As the saying goes, the whole is greater than the sum of its parts, because the way those parts relate with each other also constitutes the final outcome. The good thing about sayings is that they can be applied to many different situations, and Language Service Providers (LSPs) are no exception. The skilled linguists that participate in a project are not the only factors that can add value throughout the translation workflow. How the elements interact with each other also makes a difference. This includes managing times, human resources, budgets and IT tools, encouraging a culture of teamwork, supplying clients with prompt and accurate solutions, articulating clients’ needs and expectations with the production team. These are only a few of the actions that can contribute to successfully tackling a translation project.
Why résumés are not all
It’s a common practice across the industry to ask for résumés or blind résumés of the professionals that will be part of a project. This way, clients can evaluate the assets and check if they are suitable for the task. Of course, qualifications and experience are a mandatory part of the profile of any translator or editor, according to ISO 17100.
Vendors with a solid background are crucial for quality-driven projects because they bring their experience, expertise and domain mastery to any task. However, sometimes résumés don’t properly reflect that worth. For example, translators may be remarkable linguists, but not that skilled when it comes to preparing an impressive résumé or detailing their vast experience. Because of this and other reasons, the value of the services an LSP offers shouldn’t be measured in terms of résumés only.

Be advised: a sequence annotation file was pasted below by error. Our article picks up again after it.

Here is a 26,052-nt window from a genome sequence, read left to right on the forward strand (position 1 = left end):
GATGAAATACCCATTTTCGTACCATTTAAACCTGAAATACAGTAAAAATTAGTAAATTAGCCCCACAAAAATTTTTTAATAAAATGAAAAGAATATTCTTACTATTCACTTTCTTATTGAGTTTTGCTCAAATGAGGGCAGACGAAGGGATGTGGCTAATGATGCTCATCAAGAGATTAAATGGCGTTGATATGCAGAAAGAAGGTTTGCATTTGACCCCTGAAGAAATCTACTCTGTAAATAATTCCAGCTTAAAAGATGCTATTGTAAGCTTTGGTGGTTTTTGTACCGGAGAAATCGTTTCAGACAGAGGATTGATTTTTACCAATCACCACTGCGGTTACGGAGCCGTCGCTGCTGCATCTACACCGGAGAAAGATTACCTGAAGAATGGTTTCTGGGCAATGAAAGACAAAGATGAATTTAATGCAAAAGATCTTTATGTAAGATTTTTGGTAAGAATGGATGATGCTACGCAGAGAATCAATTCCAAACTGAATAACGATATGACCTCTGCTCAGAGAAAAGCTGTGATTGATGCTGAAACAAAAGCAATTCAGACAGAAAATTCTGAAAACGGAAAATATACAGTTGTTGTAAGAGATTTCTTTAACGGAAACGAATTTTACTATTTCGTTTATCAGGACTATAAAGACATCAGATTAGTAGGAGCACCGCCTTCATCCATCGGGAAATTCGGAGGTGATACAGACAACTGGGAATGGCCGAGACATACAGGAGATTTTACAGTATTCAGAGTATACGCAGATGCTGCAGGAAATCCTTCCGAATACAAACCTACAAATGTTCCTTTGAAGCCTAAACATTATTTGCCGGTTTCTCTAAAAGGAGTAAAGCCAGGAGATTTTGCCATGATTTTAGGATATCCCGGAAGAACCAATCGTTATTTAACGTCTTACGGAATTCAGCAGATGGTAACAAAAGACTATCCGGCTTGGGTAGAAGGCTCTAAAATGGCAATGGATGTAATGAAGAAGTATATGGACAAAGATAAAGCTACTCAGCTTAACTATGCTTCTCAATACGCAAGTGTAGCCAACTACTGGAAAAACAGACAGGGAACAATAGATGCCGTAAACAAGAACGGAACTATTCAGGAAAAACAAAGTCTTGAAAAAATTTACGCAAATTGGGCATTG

In the search of quality
There are other roles within an LSP that bring value to the equation and enhance the potential of their language professionals. For example, project managers schedule deliveries that allow translators to work comfortably while meeting clients’ deadlines. They also assess the need for linguistic resources, such as style guides or termbases, that can be decisive in maintaining consistency within a project. Furthermore, PMs take the best advantage of technology choosing the tools that can automate steps of the process or ensure quality through their features.
But also the contribution of vendor managers is vital because they recruit and evaluate talents. On their end, account managers and business development managers nurture the relationship with clients, whose trust is the headstone of any job. Lastly, language leads attend to linguistic queries and perform quality assurance checks.
So, how to assess value?
It’s true that the managing footprint is less tangible than the written qualifications listed in a résumé. But it doesn’t mean it can’t be tracked. The communication established via emails or meetings, the detail in a project proposal or the information available on an LSP’s website, for instance, can hint at the strengths of the team. With all these considerations in the spotlight, we can see there is more to evaluate than résumés when choosing a translation partner.